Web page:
As part of our “Impact of 98 Seconds” series, the Butler Collegian is publishing a collection of letters from survivors of sexual assault to their perpetrator. Our hope is to provide survivors with a voice, even if it is anonymous. This is the third letter we have published. More will follow.
To my perpetrator —
Virginity is a complex topic, one I never really paid much mind to, but a little over a year ago mine was taken from me by you. By making that decision for me, you completely undermined my autonomy, something I realize now. You stole something from me that I can never get back. You raped me.
Do you realize that’s what you did to me? Because at first I didn’t even know. After it happened I spent weeks convincing myself I actually wanted it. I even talked to you. It couldn’t have been rape if I didn’t scream or fight back, right? That’s always how it is in the movies anyway. And even if I did, I willingly went to your room drunk, giving you the impression that I was there for sex — or at least that’s what you decided. Maybe that’s just how sex is. How would I have known? I was a virgin, remember?
Then I remember how many times I said no and how uncomfortable I was. But it seemed like every time I said “no,” you heard “convince me” instead. I told you I didn’t want to have sex and you asked if I was a virgin with a creepy smirk on your face as if it were a challenge. The next thing I know, you’re on top of me and I’m frozen.
A few months after it happened I came across an article about how the human body reacts to sexual assault or rape. There’s this idea that people respond in one of two ways: fight or flight. This is what I’ve always thought, and this is why I didn’t realize what happened to me until I started reading about other women’s experiences.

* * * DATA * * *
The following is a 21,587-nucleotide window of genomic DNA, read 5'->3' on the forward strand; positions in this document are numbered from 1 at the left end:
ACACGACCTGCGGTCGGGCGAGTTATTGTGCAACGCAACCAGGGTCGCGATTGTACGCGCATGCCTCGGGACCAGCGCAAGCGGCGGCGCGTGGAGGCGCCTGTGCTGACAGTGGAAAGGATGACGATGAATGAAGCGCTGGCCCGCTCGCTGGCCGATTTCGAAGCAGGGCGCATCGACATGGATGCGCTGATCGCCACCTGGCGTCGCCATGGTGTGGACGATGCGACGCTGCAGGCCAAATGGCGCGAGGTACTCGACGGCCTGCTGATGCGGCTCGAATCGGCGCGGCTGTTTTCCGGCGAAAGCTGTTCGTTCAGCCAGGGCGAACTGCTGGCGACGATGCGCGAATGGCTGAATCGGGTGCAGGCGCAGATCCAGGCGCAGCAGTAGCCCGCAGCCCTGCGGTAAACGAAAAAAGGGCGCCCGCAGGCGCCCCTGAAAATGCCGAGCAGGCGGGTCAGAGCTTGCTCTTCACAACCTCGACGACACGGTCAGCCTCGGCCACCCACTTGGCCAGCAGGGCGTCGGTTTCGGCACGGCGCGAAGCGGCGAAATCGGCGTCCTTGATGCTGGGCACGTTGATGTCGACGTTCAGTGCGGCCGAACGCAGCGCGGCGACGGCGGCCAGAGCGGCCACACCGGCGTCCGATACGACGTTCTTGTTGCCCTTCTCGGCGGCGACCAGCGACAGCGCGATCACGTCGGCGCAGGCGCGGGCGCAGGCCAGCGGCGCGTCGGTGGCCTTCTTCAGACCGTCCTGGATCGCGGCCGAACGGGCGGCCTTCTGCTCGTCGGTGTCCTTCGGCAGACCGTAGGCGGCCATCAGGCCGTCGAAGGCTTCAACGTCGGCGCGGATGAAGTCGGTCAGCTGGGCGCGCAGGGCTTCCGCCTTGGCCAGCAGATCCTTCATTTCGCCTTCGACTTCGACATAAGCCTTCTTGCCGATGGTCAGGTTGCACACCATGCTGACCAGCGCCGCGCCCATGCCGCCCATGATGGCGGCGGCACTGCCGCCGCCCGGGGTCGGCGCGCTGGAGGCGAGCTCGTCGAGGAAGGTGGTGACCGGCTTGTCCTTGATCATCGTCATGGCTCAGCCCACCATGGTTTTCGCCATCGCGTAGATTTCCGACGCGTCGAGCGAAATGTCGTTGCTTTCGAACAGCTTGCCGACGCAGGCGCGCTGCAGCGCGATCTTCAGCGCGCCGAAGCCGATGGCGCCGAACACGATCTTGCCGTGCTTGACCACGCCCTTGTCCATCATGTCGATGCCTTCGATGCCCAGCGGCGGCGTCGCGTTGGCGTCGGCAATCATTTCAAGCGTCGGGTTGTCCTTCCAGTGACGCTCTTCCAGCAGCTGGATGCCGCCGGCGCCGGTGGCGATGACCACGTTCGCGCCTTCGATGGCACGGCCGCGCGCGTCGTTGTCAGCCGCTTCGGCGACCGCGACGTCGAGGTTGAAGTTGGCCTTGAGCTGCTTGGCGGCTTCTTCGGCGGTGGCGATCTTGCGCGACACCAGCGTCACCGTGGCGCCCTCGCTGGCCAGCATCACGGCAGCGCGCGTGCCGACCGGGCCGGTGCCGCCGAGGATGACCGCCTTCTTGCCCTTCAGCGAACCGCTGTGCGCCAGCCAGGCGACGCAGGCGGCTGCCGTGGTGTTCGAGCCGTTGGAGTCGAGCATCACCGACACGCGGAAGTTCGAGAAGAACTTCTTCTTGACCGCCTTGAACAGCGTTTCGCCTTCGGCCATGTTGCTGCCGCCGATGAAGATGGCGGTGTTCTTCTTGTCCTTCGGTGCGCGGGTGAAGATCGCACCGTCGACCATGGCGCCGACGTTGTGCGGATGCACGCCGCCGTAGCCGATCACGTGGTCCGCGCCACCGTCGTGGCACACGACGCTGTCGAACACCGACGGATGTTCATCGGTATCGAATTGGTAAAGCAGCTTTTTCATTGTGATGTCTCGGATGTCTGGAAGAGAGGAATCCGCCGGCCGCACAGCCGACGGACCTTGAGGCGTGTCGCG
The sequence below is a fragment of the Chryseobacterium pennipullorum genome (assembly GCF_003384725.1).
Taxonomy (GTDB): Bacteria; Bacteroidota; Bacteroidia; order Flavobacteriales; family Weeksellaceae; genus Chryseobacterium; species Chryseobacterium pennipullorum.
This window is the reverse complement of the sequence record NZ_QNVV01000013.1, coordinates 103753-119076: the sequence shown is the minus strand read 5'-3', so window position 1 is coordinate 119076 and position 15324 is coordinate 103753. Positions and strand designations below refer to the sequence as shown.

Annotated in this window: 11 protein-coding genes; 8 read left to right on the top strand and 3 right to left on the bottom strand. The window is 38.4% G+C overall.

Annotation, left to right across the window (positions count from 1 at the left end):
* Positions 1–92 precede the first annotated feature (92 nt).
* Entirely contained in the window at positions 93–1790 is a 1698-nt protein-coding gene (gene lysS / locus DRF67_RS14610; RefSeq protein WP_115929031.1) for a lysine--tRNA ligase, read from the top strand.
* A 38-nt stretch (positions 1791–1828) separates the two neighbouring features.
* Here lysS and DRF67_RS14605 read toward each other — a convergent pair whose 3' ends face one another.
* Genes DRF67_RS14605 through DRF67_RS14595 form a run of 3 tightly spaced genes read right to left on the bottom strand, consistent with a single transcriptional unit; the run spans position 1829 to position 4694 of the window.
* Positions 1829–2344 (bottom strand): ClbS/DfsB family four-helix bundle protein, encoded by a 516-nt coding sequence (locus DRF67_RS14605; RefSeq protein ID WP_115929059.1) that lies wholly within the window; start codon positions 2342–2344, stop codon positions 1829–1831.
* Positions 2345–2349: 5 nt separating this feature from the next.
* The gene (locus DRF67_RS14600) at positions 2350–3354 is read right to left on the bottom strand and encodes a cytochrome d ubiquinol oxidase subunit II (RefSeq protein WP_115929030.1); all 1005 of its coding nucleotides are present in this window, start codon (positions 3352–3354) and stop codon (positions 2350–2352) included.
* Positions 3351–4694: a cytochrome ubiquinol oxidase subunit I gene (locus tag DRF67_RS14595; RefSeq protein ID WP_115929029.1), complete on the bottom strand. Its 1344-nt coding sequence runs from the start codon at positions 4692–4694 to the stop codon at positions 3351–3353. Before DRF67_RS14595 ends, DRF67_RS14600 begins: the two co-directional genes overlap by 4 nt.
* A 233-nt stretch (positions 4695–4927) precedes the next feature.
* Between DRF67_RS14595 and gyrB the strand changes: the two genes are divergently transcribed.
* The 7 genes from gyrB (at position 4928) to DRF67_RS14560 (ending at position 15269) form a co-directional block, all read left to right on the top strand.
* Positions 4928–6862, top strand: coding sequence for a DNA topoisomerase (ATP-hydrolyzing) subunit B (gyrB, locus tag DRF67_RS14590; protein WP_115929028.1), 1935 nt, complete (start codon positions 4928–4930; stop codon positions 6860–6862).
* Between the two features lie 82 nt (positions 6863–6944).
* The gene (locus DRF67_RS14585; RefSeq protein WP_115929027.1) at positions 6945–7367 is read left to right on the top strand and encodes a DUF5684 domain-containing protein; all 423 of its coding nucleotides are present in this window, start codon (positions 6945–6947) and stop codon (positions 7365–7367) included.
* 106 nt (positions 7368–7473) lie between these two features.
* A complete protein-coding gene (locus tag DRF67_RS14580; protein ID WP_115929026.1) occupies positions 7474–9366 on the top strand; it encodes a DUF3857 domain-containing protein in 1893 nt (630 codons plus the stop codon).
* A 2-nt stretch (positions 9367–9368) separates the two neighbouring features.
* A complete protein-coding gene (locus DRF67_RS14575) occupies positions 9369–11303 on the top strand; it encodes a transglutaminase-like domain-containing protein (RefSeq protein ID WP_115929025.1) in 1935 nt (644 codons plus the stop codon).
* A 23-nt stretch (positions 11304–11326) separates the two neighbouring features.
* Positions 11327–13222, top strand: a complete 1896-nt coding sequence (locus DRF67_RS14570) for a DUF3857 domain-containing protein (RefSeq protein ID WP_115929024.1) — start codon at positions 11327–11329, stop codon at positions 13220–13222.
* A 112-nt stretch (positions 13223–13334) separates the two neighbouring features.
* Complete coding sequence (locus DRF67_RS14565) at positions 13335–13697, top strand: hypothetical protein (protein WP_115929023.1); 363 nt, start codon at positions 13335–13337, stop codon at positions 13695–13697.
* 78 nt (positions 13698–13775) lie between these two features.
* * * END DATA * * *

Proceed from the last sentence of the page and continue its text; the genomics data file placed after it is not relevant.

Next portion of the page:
It turns out there’s another response that is even more common called freeze and submit. After learning this I became obsessed with understanding what happened to me. I tried to remember every detail of that night but my memory was disjointed and fuzzy.
You’re probably thinking that I can’t fully remember everything because I was a little tipsy that night, but after what you did to me I also learned about how the brain processes trauma. To protect itself, the brain focuses on details other than the assault and the pain, so memories of difficult or painful experiences are often fragmented and incomplete.
I wonder, though, how well do you remember that night? Or do you remember it at all? Have you done the same thing to other girls, or have you learned? I hope you understand what you did as much as I do now, but, frankly, I doubt you do.
And, honestly, that’s not completely your fault. You are part of a society that tells you women exist for your entertainment — that “no” does in fact mean “convince me.” But I’m also a human being that experiences fear and pain, and it should be obvious that your pleasure is not more important than another person’s wellbeing.
The more I learned about other women’s experiences, the more I began to realize and accept what happened to me. I’ve pieced together that night over the past year and now I understand that you violated me in the most intimate way. I tried to convince myself that it wasn’t a big deal, but you have impacted my relationships and mental health in a way I never could have predicted.
So, yeah, this is a letter to you, my perpetrator, but more importantly this is a letter to other victims who have been made to feel like their experiences are invalid or less than. Regardless of how you dress or how sober or drunk you are, you do not owe anyone anything ever. You don’t need to explain why it happened or how you could’ve prevented it.
It is never the victim’s fault or responsibility. Yeah, I could’ve gone straight home instead of to a boy’s room, but I didn’t. And even if I had gone home, it is not my responsibility to protect myself from rape. I can do my best to avoid victimization, but in the end, the perpetrator is always to blame.